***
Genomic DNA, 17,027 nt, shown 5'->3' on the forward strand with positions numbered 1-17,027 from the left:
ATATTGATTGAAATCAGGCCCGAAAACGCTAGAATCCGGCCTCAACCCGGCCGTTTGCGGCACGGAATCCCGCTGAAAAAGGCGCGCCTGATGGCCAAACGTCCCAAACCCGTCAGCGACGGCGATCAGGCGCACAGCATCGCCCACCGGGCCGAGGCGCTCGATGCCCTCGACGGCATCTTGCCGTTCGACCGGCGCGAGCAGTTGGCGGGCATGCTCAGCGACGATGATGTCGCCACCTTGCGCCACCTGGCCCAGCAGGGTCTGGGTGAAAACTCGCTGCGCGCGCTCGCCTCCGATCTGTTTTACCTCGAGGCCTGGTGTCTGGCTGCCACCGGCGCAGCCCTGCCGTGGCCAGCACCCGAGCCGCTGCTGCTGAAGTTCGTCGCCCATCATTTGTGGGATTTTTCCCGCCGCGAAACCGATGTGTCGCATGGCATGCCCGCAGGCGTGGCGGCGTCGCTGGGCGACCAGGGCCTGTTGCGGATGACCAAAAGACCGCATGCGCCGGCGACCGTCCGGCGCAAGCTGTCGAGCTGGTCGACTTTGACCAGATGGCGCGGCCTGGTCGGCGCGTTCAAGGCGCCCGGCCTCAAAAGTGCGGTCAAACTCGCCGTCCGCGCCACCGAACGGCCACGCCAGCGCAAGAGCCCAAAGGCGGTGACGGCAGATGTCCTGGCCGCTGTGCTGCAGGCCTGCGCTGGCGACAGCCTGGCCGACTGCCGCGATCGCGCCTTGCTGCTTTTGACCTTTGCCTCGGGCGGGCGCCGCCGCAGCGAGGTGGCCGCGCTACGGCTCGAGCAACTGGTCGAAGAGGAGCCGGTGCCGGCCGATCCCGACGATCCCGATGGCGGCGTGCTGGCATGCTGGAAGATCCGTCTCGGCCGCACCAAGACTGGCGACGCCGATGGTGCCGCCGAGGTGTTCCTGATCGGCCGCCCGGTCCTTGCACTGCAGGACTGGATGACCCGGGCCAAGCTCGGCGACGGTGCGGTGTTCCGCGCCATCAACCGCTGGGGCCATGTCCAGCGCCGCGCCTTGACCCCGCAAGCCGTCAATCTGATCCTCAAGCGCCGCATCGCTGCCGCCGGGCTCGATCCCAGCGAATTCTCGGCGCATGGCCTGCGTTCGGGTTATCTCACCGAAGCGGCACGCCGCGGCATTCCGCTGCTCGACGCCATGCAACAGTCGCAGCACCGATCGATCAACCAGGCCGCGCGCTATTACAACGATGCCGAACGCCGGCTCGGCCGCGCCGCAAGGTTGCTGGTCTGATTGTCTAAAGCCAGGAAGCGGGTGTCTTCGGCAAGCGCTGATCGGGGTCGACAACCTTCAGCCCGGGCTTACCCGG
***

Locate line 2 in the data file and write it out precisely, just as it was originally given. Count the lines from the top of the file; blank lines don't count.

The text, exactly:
ATATTGATTGAAATCAGGCCCGAAAACGCTAGAATCCGGCCTCAACCCGGCCGTTTGCGGCACGGAATCCCGCTGAAAAAGGCGCGCCTGATGGCCAAACGTCCCAAACCCGTCAGCGACGGCGATCAGGCGCACAGCATCGCCCACCGGGCCGAGGCGCTCGATGCCCTCGACGGCATCTTGCCGTTCGACCGGCGCGAGCAGTTGGCGGGCATGCTCAGCGACGATGATGTCGCCACCTTGCGCCACCTGGCCCAGCAGGGTCTGGGTGAAAACTCGCTGCGCGCGCTCGCCTCCGATCTGTTTTACCTCGAGGCCTGGTGTCTGGCTGCCACCGGCGCAGCCCTGCCGTGGCCAGCACCCGAGCCGCTGCTGCTGAAGTTCGTCGCCCATCATTTGTGGGATTTTTCCCGCCGCGAAACCGATGTGTCGCATGGCATGCCCGCAGGCGTGGCGGCGTCGCTGGGCGACCAGGGCCTGTTGCGGATGACCAAAAGACCGCATGCGCCGGCGACCGTCCGGCGCAAGCTGTCGAGCTGGTCGACTTTGACCAGATGGCGCGGCCTGGTCGGCGCGTTCAAGGCGCCCGGCCTCAAAAGTGCGGTCAAACTCGCCGTCCGCGCCACCGAACGGCCACGCCAGCGCAAGAGCCCAAAGGCGGTGACGGCAGATGTCCTGGCCGCTGTGCTGCAGGCCTGCGCTGGCGACAGCCTGGCCGACTGCCGCGATCGCGCCTTGCTGCTTTTGACCTTTGCCTCGGGCGGGCGCCGCCGCAGCGAGGTGGCCGCGCTACGGCTCGAGCAACTGGTCGAAGAGGAGCCGGTGCCGGCCGATCCCGACGATCCCGATGGCGGCGTGCTGGCATGCTGGAAGATCCGTCTCGGCCGCACCAAGACTGGCGACGCCGATGGTGCCGCCGAGGTGTTCCTGATCGGCCGCCCGGTCCTTGCACTGCAGGACTGGATGACCCGGGCCAAGCTCGGCGACGGTGCGGTGTTCCGCGCCATCAACCGCTGGGGCCATGTCCAGCGCCGCGCCTTGACCCCGCAAGCCGTCAATCTGATCCTCAAGCGCCGCATCGCTGCCGCCGGGCTCGATCCCAGCGAATTCTCGGCGCATGGCCTGCGTTCGGGTTATCTCACCGAAGCGGCACGCCGCGGCATTCCGCTGCTCGACGCCATGCAACAGTCGCAGCACCGATCGATCAACCAGGCCGCGCGCTATTACAACGATGCCGAACGCCGGCTCGGCCGCGCCGCAAGGTTGCTGGTCTGATTGTCTAAAGCCAGGAAGCGGGTGTCTTCGGCAAGCGCTGATCGGGGTCGACAACCTTCAGCCCGGGCTTACCCGG